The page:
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framing nail size

gcrow's picture

what do most guys use for their framing nail guns,  3 inch or 3 1/4 inch?

Building codes require (post #195651, reply #1 of 10)

Because building codes require at minimum 3 1/2" 16d nails for most but not all solid lumber framing connections such as:

-plates to studs

-rafters to plates

-in built up headers

-rafters to ridge boards

-rafters to hip and valleys doesn't make a lot of sense trying to remember where you can use smaller nails or to change to smaller nails if you are using a gun.

Only thing we have ever used, therefore are 3 1/2" 16d nails for framing.

I believe this is a code (post #195651, reply #2 of 10)

I believe this is a code issue, subject to local ammendments. Crack open the book, or check with your local BI. Around here it's 3.25".

Code (post #195651, reply #3 of 10)

Just to clarify, anywhere the International Residential Code is used, (which is almost all of the US 50 states) the size requirement is 16d or 3 1/2" minimum...

The size may vary if you are out of the US or are still in a jurisdiction that has yet to adopt the IRC.

16d nails according to (post #195651, reply #4 of 10)

16d nails according to sources, that is 3 1/2" long for all structural framing. As someone said, no use in worrying about variations and other applications. Generally use 16d throughout unless you have a distinct need to make it something else.

There ain't NO free lunch. Not no how, not no where!

See nailing schedule 2009 IRC (post #195651, reply #5 of 10)

See nailing schedule 2009 IRC NJE attached

nailing_schedule.jpg262.4 KB

Depends on what you're using (post #195651, reply #6 of 10)

Depends on what you're using them for and what code you're following. Toenailiings studs to plates, 8d's are all you need.

Joe Carola

May also depend on code enforcment. (post #195651, reply #7 of 10)

Here, in NC although the building code requires 3.5" nails every framer I have ever seen uses 10p 3" nails for 2by framing.  Not saying I like it or that I agree with it, I'm just saying that is what is common practice.  You gotta pick your battles and that is one I haven't tackled.  I've had hundreds of framing inspections and it was never mentioned.


Just because everyone is (post #195651, reply #8 of 10)

Just because everyone is doing it wrong doesn't make it right or acceptable.

Building inspectors don't typically stand over the builder and watch every nail that goes into place.

Professionals learn the Code then build according to or exceed the minimums established by the Code.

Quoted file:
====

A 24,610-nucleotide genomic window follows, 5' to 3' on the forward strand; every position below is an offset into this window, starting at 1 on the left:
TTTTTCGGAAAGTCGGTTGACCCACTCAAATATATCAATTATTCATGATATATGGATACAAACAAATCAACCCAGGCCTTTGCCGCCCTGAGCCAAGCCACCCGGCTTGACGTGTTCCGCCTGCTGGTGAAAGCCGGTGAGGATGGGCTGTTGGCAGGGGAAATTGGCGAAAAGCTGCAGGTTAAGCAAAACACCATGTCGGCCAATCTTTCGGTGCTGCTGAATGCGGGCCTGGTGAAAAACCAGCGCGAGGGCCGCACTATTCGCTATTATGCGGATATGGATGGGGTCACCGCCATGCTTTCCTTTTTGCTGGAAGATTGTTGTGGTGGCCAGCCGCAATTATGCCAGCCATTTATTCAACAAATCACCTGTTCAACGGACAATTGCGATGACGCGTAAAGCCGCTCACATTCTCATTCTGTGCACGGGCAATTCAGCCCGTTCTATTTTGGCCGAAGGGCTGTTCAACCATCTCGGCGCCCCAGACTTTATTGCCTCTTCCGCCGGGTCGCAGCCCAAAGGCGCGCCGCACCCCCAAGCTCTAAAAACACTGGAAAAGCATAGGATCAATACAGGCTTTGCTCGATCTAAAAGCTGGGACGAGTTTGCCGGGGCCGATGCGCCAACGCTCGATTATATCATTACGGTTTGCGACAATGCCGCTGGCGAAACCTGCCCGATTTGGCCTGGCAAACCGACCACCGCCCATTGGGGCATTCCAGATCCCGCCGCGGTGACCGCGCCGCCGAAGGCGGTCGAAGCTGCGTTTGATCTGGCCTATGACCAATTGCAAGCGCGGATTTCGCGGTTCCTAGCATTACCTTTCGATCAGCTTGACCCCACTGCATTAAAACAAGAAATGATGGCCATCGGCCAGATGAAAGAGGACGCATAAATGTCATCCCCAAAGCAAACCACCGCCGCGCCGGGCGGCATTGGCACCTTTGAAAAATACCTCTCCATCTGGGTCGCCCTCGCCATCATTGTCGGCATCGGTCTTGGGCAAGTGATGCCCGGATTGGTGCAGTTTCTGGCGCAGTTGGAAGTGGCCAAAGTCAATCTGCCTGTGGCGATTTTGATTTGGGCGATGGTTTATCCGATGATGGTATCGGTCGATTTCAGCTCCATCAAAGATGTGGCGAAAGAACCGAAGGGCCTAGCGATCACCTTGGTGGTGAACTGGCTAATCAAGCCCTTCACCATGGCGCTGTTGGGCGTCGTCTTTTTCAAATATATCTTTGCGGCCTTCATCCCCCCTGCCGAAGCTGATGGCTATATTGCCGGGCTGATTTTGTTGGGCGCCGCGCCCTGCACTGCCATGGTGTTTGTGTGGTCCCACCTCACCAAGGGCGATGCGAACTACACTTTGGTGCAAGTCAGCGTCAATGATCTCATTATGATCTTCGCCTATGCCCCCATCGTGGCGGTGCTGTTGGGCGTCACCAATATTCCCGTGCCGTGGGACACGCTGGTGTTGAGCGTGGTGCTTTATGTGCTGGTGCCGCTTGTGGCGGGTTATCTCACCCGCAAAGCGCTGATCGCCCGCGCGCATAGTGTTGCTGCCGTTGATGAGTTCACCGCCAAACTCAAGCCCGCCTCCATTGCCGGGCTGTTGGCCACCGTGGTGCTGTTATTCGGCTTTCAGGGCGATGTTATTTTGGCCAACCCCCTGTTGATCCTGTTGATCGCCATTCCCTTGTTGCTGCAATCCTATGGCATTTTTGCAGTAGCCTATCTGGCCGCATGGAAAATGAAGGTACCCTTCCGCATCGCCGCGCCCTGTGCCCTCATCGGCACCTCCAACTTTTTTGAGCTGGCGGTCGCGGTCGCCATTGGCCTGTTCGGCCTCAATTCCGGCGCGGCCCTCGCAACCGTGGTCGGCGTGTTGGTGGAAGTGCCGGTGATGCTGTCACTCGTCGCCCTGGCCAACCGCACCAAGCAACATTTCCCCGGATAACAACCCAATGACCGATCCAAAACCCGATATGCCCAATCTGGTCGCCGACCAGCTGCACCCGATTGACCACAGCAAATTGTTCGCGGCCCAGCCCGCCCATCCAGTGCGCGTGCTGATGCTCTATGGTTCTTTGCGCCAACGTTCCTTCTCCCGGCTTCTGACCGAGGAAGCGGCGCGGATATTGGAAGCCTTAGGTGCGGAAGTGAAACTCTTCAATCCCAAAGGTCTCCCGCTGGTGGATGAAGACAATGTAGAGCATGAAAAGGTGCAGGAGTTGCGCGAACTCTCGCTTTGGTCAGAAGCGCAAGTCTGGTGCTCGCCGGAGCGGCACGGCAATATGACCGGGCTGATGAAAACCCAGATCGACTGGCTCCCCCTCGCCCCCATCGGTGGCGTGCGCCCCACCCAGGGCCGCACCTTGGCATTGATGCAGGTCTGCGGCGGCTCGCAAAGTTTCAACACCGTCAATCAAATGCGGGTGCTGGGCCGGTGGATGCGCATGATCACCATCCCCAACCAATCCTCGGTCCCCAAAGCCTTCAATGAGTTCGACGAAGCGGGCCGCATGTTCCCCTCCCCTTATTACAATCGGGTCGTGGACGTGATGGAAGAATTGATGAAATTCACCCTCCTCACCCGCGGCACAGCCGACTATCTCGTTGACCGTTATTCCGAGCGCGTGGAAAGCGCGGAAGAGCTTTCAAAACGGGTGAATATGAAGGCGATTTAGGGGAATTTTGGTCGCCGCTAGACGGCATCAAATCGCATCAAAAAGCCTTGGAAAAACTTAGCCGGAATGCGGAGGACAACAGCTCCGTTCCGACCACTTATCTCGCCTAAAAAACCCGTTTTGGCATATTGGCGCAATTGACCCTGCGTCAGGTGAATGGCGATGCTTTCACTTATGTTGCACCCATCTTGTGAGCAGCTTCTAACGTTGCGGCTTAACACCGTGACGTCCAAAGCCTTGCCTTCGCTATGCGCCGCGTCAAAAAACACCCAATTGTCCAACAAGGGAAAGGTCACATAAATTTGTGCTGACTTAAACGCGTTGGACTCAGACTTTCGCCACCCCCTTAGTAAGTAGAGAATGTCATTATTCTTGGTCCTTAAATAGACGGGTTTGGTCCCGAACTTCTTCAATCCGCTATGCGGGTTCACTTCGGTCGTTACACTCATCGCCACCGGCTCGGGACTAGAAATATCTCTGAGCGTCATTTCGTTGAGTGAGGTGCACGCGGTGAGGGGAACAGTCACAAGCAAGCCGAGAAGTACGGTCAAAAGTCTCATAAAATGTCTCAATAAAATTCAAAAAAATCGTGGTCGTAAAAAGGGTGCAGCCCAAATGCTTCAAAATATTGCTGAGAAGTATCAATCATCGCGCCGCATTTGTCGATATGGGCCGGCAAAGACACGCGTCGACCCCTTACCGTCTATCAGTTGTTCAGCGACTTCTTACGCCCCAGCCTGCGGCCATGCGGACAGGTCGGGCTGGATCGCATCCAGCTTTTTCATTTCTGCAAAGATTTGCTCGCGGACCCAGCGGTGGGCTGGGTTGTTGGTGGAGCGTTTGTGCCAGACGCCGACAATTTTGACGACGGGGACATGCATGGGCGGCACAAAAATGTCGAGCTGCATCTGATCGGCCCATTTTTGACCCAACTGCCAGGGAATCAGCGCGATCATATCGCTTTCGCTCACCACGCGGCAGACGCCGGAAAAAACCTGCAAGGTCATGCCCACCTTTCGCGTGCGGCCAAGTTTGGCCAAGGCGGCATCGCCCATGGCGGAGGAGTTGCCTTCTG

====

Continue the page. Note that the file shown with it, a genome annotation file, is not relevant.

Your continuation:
The real issue here is liability.

The Code says you need to use 16d nails in most places for solid wood framing, and if you don't use the proper fasteners, you can be held personally liable if the structure fails because it wasn't fastened properly...or legally.

But if one doesn't care or understand why 16d nails are required, one shouldn't be building at all.

See the great link Jeff Clark provided for solid wood framing connections and understand these are the minimum size fasteners legally permitted to be used.


OK (post #195651, reply #9 of 10)

but no thanks to the links.  I have a stack of code books sitting in front of me.  Since you are code fluent how about answering my question in this same folder entitled "code requirement for placing backfill against brick veneer?"


nails (post #195651, reply #10 of 10)

When I was learning to frame, we were given 8d nails for hand nailing studs to sill plates from the side at an angle.  This is about 30 years ago, and I don't know the code for it now.  I framed my additions (about 8 years ago) using 8d nails and inspector did not even look twice.  You don't want to use heavier nails than necessary because of the cost and work speed.

When you are nailing 2x wood together, use 10d nails at about 16" apart.  2x4 wood got 2 at the ends and 1 staggered about every 16".  2x6 and anything wider would get 2-4 each row.  Using 16d like this, you would get ends of the nails sticking out.  You can use 16d when putting headers together with 1/2" ply sandwiched.

I heard many people (esp. from California?) saying they used 16d only everywhere, but I saw wider spacing when 16d are used and sometimes even not enough nails (at least here in NJ).  I should say, however, nails used in nailguns are different from common nails and gun-nails also may have clipped heads which, I think, are not allowed in hurricane or tornado prone areas.

If you plan to frame your work in newer, energy saving way, 2 piece corner posts, for example, 16d is probably required.

8 years ago, under Residential code, not international, I used these nails:

6d ringshank nailgun for 1/2" osb siding.

8d coated nailgun for toenailing wall studs, 2 on each side.

10d coated nailgun for putting 2x together, jack/king studs, corners, blocking, etc.

16d twisted for handnailing headers.

Hope it helps.